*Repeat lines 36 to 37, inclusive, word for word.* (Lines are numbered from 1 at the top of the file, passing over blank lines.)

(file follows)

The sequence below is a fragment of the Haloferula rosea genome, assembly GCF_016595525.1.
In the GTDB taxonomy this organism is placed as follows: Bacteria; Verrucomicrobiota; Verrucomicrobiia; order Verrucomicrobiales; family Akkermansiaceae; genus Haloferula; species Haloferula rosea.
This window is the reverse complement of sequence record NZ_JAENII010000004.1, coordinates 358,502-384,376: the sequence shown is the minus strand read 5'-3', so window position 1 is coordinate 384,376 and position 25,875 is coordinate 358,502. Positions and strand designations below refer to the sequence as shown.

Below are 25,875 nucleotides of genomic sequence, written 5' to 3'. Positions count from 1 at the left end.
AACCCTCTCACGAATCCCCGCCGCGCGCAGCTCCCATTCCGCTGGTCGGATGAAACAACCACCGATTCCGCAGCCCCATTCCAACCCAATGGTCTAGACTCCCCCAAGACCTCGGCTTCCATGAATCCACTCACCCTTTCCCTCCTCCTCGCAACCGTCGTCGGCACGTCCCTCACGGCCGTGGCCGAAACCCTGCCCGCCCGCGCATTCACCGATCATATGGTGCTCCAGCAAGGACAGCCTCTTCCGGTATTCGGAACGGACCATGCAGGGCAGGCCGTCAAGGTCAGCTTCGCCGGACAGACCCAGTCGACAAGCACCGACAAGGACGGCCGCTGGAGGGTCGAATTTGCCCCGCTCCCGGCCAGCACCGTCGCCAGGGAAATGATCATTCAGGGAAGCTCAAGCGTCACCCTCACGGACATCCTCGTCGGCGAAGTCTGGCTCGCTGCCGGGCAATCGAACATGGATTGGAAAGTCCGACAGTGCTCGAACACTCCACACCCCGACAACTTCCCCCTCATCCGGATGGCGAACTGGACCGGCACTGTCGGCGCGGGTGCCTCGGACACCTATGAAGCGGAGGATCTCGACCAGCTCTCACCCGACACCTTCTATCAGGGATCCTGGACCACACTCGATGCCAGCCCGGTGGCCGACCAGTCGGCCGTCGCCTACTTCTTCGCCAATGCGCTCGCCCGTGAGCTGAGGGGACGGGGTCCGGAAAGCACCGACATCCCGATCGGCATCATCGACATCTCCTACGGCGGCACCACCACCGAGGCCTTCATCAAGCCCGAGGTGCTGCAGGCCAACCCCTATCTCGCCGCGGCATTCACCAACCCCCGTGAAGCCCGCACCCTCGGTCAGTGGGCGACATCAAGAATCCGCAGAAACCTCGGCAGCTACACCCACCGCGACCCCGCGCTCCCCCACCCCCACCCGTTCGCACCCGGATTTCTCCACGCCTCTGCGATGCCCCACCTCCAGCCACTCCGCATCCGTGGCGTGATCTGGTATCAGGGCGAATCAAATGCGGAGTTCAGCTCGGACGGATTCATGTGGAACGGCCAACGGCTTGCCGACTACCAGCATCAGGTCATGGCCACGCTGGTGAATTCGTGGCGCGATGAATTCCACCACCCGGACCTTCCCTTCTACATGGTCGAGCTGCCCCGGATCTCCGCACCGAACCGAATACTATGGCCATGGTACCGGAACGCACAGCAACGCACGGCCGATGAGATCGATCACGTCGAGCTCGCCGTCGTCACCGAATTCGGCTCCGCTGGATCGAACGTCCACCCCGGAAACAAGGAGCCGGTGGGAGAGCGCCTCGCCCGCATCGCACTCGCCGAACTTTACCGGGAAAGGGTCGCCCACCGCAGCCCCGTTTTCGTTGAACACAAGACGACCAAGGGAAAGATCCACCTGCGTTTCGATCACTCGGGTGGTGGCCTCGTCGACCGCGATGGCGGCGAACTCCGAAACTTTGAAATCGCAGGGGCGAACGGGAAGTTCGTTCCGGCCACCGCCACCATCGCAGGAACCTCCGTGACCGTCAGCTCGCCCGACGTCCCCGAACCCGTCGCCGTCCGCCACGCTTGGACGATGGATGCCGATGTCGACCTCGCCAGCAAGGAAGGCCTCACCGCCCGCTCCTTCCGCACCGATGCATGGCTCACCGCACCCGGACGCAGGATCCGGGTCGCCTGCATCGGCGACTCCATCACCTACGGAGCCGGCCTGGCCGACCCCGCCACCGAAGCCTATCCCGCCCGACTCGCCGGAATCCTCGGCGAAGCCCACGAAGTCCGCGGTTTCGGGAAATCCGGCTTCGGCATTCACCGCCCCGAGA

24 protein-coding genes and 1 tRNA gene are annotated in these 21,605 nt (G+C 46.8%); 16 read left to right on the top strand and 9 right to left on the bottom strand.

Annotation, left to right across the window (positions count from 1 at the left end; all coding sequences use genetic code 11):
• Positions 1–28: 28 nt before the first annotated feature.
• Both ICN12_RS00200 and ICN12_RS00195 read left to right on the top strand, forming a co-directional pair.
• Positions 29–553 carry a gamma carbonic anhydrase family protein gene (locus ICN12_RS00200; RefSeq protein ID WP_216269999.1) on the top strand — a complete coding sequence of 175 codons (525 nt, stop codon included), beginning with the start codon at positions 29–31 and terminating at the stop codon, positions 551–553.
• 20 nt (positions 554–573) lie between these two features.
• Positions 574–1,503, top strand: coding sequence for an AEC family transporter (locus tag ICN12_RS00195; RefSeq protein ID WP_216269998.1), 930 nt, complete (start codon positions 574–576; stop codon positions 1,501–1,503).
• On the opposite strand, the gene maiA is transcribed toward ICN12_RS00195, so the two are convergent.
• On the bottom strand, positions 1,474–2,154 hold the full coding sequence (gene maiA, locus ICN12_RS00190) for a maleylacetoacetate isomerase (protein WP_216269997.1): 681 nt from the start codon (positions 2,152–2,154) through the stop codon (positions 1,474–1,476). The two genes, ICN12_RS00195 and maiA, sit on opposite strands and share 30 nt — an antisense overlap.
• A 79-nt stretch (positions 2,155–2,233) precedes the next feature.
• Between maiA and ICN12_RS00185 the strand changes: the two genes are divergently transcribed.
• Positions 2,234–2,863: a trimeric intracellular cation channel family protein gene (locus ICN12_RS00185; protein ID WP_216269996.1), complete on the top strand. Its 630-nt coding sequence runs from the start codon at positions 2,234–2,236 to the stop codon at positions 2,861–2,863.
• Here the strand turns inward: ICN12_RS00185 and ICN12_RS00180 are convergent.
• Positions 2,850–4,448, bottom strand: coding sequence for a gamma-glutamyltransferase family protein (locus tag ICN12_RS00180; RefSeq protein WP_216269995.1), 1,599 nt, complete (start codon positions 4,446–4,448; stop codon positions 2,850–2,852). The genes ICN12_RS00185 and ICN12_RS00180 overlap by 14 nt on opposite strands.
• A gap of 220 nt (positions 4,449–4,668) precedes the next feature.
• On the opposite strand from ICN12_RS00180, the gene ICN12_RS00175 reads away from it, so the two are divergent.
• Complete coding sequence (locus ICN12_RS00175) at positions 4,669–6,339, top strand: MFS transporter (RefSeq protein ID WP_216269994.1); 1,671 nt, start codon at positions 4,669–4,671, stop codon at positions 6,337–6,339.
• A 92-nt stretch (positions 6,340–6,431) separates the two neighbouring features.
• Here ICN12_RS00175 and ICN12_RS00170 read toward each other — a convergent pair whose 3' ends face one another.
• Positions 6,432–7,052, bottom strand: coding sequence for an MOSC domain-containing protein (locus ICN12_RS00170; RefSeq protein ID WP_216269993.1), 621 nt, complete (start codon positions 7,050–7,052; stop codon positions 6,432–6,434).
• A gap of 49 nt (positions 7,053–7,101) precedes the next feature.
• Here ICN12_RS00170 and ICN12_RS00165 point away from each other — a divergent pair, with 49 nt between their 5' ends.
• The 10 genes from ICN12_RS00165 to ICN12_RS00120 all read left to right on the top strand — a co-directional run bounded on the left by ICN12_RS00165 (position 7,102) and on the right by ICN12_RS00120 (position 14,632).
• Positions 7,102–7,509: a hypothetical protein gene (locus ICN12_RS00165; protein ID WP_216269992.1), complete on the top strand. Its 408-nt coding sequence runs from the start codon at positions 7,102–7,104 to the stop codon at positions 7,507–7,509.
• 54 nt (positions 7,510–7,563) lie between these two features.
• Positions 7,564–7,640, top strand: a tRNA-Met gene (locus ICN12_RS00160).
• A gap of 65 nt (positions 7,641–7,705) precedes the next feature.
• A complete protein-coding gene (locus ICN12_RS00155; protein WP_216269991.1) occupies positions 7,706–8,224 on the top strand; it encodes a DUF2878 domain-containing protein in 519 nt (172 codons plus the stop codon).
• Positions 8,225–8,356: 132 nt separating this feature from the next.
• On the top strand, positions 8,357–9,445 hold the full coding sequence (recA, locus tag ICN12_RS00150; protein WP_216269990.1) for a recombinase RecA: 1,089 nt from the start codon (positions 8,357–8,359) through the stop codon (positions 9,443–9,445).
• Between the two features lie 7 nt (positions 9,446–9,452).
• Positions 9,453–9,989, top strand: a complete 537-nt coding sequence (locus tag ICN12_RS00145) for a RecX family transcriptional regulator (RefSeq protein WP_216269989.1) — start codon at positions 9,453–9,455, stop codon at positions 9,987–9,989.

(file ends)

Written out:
• Between the two features lie 7 nt (positions 9,446–9,452).
• Positions 9,453–9,989, top strand: a complete 537-nt coding sequence (locus tag ICN12_RS00145) for a RecX family transcriptional regulator (RefSeq protein WP_216269989.1) — start codon at positions 9,453–9,455, stop codon at positions 9,987–9,989.